Another area I found hope in this year was totally unexpected. I went to a talk given by the Marine Stewardship Council (MSC) on Sustainable Fisheries. Though there is still much to cause concern, there is a reversal and small but growing trend towards sustainable fisheries on this very blue planet. I know several fisheries off the coast of British Columbia that decided to take matters in their own hands. They fish sustainably, work with the government to sponsor studies to determine quotas, have traceability labelling and are either selling directly to consumers or working with major brands through organizations like MSC to enlist major distributors into the branding approval systems. I love this trend.

Closer to Home – North America

Looking at a number of media sources from across North America here’s a summary of trends spotted.

1. Vegetables are growing in popularity – even Sesame St. ditched the cookie monster in favour of their new character the veggie monster. Restaurants are having more vegetables as mains, not just as sides and salads. Kale is on top now. A sure sign Kale has been elevated in rank in the veggie kingdom is its rise to Earth Bound Farms clamshell package status right there in the supermarket fridge alongside the highly revered arugula. Kale chips, raw and dehydrated or baked and treated with every other taste treatment known to man, are everywhere. The most exciting vegetable I saw this year was beautiful red spinach in a little vegetable market in Kerala, India and then shock, shock didn’t I see red spinach at a well-know food industry distributor’s showcase event. I predict lots of red spinach. It’s beautiful and tastes great. If you don’t see it in 2013, just wait, it’ll come.

2. Grains are becoming ever more powerful and I thought we might be done with Quinoa but lo and behold the United Nations have declared 2013 as the year of Quinoa (maybe this is a new path to world peace?). The two grain savvy women, Patricia Green and her sister Carolyn Hemming, who wrote the smash hit Quinoa 365 have just released Quinoa Revolution which is sure to be another home run for them. But other ancient grains like kamut, millet, spelt and amaranth will have their time on our plates and in our glasses as ever more grains are made into milk for the non-dairy crowd. Forget rice and almonds, look for hemp, oats and flax milk anyone?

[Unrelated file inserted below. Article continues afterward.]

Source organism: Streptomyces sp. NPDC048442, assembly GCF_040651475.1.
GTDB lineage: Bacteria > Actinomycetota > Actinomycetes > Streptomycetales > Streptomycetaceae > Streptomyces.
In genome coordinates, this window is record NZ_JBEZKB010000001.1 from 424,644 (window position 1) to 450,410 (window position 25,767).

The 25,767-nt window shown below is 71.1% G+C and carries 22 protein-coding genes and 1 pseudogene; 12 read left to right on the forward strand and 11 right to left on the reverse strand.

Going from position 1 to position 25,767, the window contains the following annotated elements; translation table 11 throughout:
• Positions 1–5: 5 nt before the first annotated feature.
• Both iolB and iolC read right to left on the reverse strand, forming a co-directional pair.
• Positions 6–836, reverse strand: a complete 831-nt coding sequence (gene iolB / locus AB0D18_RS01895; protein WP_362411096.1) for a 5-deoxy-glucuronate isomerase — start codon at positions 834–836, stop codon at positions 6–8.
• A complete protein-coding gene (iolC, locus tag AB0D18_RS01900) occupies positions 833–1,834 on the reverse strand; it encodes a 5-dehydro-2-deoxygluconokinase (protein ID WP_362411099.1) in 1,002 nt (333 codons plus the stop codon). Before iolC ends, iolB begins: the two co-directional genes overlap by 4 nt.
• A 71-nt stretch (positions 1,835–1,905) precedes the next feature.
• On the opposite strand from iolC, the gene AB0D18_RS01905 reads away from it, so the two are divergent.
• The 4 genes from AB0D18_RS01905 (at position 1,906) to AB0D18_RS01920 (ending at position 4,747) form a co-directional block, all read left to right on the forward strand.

3. Chicken is a trend. I couldn’t believe how many sources cited this because I agree with Anthony Bourdain who says chicken is on menus for people who don’t know what to order. I think its pretty boring but chicken is going to be big because while there are artificially low grocery prices in Canada right now because of the Target moving in nation-wide, restaurants are seeing ever-increasing costs for beef, lamb and seafood. Chicken is something they can buy cheaply and use their talents to fancy up. We’ll also see heirloom varieties of chickens like we do turkeys and pigs now and I do welcome that because in general people who raise heirloom varieties of animals practice beautiful animal husbandry and the world needs a return to sanity in that arena.

4. Developments in the restaurant scene will see the continuation of the “Pop-up” phenomenom but hotels will get in on the act to fill dead spaces and times in their huge facilities. David Chang’s Momofuku in NYC caused Asian food to surge in popularity and now we’ll see more Mexican but the real authentic cuisine and not the Tex Mex abomination of that beautiful ancient cuisine. Remember I said the Adria brothers were doing Peruvian and Mexican –we are seeing both factions coming on strong here in Calgary. Food trucks will continue because they cater to the perpetual munchers we have become. We eat less big meals but we snack all the time and those food trucks will be there for us.

5. Because there is a trend for healthier and more balanced dining, we’ll see “balanced” as a buzz word. There is a new chain in the United States called True Food and it is based on the very popular anti-inflammatory diet of Dr. Andrew Wiehle with all whole foods, organic, fresh juices, and nothing processed or refined. I ate at the Laguna Beach True Food outlet last spring and could quite happily show up at their trough to dine daily for the rest of my existence. In Edmonton, Alberta the long-reigning gardening guru family, the Hole’s have opened a massive sort of lifestyle and food hall called Enjoy Centre. It appears it will be filled with eateries and restaurants catering to organic and balanced food provisioning. In Calgary places like Community Natural’s Community café, The Coup and Boxwood café are comparable.